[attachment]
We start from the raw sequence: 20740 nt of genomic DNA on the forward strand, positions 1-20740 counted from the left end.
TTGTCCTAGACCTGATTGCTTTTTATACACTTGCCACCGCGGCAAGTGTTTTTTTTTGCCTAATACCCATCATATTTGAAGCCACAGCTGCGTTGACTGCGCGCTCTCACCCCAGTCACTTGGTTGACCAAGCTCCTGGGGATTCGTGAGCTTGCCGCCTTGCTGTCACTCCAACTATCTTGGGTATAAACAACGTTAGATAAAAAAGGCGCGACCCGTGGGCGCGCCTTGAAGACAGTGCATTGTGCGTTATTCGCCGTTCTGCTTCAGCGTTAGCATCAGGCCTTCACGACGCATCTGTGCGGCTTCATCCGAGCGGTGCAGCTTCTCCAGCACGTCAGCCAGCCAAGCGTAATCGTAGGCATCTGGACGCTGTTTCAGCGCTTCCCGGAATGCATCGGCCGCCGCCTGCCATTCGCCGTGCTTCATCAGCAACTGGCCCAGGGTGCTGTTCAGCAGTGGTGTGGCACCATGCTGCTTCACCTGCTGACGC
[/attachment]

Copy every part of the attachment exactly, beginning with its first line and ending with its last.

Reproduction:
We start from the raw sequence: 20740 nt of genomic DNA on the forward strand, positions 1-20740 counted from the left end.
TTGTCCTAGACCTGATTGCTTTTTATACACTTGCCACCGCGGCAAGTGTTTTTTTTTGCCTAATACCCATCATATTTGAAGCCACAGCTGCGTTGACTGCGCGCTCTCACCCCAGTCACTTGGTTGACCAAGCTCCTGGGGATTCGTGAGCTTGCCGCCTTGCTGTCACTCCAACTATCTTGGGTATAAACAACGTTAGATAAAAAAGGCGCGACCCGTGGGCGCGCCTTGAAGACAGTGCATTGTGCGTTATTCGCCGTTCTGCTTCAGCGTTAGCATCAGGCCTTCACGACGCATCTGTGCGGCTTCATCCGAGCGGTGCAGCTTCTCCAGCACGTCAGCCAGCCAAGCGTAATCGTAGGCATCTGGACGCTGTTTCAGCGCTTCCCGGAATGCATCGGCCGCCGCCTGCCATTCGCCGTGCTTCATCAGCAACTGGCCCAGGGTGCTGTTCAGCAGTGGTGTGGCACCATGCTGCTTCACCTGCTGACGC